Thursday, May 01, 2008

Presbyterians Seeking Purpose Driven Ministry Conference Intersects With The Present Future—Part 2.

How do you get Presbyterians to begin thinking outside of the “normal” Presbyterian box? The PCUSA, as a denomination, has done a good job of trying to be involved in “justice” issues—although, I am perplexed by why they only tackle projects on one side of the political isle. Do we need to help the poor? Yes, we do. Do we need to work toward better race relations? Yes, we do. Do we need to try to lead people to Christ so that they can experience eternal life? Yes, we do. Do we need to encourage people to live moral, biblical lives? Yes, we do. Do we need to encourage Christians to grow in their faith, yielding more and more of their lives to Christ? Yes, we do. Do we need to encourage people to store God’s Word in their hearts (Psalm 119)? Yes, we do.

I have come to the conclusion (and I don’t like the conclusion) that denominations will have little impact on assisting local congregations to carry out these tasks. It seems (at least by their actions) that most denominations care more about the survival of the “denomination” than they do about the Kingdom of God. I cannot think of anything that the PCUSA has done to aid my congregation in its ministry in the past ten years. The closest is the Presbyterian Disaster Assistance’s camps in the New Orleans area and our Presbytery’s work in the flooded areas of southwest Washington. Still, as important as these two things are, they have had very little impact on the ministry of Evergreen Presbyterian Church.

The world has changed and “higher headquarters” is doing nothing to assist our churches face this new landscape. Oh, they say that the proposed revisions to the Book of Order will help us. Bull!! I have read the proposed changes—several times—and there is nothing that will help Evergreen face the changing religious landscape of today. I read the stuff coming out of Louisville and wonder, “Do these people even recognize that the world is changing?” All I see is more of the same old stuff.

So, what is a pastor or a church to do?

The other day I was watching an episode of The Deadliest Catch. Captain Phil, captain of the Cornelia Marie, wall pulling up empty pots. He would set his pots and they would come up empty. At wits end, he got on the radio and called some of his sister ships. He called—they didn’t answer. They were on the crabs and did not want the entire fleet to know about it. Plus, some felt that all Phil did was follow other boats and set his crab pots where other boats were setting pots. Phil felt all alone—responsible for the financial success of the boat and its crew.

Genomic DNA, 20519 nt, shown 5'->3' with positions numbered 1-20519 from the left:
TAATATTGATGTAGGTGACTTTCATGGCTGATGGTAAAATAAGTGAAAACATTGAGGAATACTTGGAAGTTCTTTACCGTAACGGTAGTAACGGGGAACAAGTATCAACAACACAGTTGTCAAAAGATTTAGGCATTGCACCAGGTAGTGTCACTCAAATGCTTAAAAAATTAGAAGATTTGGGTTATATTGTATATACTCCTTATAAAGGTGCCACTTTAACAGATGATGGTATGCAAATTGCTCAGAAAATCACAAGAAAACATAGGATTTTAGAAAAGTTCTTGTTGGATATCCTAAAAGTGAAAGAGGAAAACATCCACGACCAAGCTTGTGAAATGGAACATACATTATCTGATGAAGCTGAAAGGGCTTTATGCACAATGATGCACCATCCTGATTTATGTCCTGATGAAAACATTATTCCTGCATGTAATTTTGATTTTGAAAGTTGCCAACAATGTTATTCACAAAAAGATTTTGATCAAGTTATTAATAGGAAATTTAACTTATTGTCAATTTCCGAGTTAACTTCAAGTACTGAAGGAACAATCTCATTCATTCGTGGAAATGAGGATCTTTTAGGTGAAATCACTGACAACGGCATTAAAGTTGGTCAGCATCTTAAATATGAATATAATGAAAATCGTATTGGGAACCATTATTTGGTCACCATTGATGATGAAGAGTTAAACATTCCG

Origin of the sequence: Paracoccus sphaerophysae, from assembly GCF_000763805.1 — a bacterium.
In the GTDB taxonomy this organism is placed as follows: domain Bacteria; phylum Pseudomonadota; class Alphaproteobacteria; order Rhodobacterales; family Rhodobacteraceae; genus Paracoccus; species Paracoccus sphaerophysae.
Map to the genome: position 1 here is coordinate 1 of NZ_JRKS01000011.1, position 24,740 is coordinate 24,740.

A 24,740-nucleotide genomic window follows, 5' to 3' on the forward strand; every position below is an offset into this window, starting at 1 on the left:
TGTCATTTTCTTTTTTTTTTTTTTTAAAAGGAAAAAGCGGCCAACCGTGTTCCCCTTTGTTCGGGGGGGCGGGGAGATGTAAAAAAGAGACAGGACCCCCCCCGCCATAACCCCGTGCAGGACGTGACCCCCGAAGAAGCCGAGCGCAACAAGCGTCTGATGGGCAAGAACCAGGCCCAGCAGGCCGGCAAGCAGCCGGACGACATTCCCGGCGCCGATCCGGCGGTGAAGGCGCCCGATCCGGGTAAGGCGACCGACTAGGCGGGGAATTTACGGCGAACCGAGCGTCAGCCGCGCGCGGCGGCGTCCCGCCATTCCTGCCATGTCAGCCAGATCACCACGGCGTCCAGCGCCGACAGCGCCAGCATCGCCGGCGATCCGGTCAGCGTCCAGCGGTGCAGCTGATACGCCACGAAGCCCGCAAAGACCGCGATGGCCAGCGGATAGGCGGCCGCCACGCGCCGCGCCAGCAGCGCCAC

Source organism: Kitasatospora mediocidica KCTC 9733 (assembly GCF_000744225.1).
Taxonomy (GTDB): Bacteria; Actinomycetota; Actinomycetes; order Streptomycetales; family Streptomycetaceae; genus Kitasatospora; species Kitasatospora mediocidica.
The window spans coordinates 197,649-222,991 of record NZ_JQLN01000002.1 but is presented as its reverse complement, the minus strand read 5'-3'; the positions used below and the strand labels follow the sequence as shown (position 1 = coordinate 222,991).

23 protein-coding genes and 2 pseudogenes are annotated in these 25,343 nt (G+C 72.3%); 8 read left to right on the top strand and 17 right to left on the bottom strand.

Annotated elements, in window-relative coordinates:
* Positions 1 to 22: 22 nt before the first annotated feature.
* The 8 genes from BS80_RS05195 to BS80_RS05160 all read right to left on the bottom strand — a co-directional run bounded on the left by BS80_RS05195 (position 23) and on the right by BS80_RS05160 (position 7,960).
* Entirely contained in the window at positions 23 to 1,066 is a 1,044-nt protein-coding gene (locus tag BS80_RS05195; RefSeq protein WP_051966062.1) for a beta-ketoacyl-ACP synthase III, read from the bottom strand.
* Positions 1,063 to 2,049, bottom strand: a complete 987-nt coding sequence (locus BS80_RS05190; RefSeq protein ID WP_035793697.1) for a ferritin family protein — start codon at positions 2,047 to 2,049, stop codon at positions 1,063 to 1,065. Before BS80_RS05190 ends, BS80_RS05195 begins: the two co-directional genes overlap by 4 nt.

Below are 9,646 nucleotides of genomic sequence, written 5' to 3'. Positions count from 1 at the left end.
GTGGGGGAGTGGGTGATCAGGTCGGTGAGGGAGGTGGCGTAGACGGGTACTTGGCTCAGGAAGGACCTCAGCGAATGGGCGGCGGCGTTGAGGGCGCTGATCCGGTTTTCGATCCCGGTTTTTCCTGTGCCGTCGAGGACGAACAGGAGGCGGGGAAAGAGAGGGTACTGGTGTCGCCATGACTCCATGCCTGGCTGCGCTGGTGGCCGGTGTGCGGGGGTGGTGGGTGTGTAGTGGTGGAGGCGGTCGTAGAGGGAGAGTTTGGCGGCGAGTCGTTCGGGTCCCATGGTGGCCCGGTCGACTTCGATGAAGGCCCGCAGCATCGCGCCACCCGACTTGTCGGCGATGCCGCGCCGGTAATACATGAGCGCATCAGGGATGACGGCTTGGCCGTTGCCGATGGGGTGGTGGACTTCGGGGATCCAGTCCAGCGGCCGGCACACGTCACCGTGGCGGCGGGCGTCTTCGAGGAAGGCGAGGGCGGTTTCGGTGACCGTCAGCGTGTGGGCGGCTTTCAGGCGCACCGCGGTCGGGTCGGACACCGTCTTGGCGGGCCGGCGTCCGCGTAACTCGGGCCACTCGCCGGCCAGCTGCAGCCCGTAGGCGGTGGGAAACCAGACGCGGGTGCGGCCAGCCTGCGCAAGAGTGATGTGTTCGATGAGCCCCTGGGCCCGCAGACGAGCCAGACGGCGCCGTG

Pastors in the Presbyterian Church (and most other denominations) are a lot like Captain Phil. The denomination is not equipped (I would hate to think that they are unwilling) to help the local congregation fulfill its ministry. So what are we to do?

Here are a few things I have come up with:

  • Spend a LOT of time in prayer and fasting. God has to show us what he wants us to do. We have to connect to his will because he is not going to connect to our will.
  • Wait on the Lord. Most of us do not like to wait on anything. In the past two days I have watched three cars just blow through red traffic signals—the drivers couldn’t be bothered with having to stop and wait.
  • Learn all we can about the changing religious/spiritual climate of the United States and the rest of the world. It is the same God who is active around this world. God is doing great things in many parts of the world; we need to see what he is doing and catch the movement of God’s Spirit.
  • Learn from the past. “Learning from the past” does not mean “repeating” the past. I have been teaching a church history class for the past 14 weeks—only two or three more weeks to go. The class has been anything but boring. We have seen how God has moved in powerful ways. We have seen how the Presbyterian Church missed out on several of those powerful movements because of “fear,” being uncomfortable with the supernatural expressions of the Holy Spirit and just plain old institutional stubbornness.
  • Keep putting down your pots. Crab pots that are on the deck of a ship are guaranteed to not catch any crab.
  • Target your ministries. A crab boat targets male king (you can only keep the males) crabs during king crab season. Male king crabs hang out with male king crabs, and they are located in different areas than Opelio crabs. During Opelio crab season you target male Opelio crabs. Failing to target our ministries will yield poor results.
  • Learn from those who are reaching people with the gospel—even if they aren’t Presbyterian.
  • Don’t be afraid of failure.
  • Be prepared for those steeped in the denomination to be resistant and even upset with you and your church. The loudest critics of Rick Warren, Bill Hybels and Joel Osteen are Christians—there are very few critics from outside the church.

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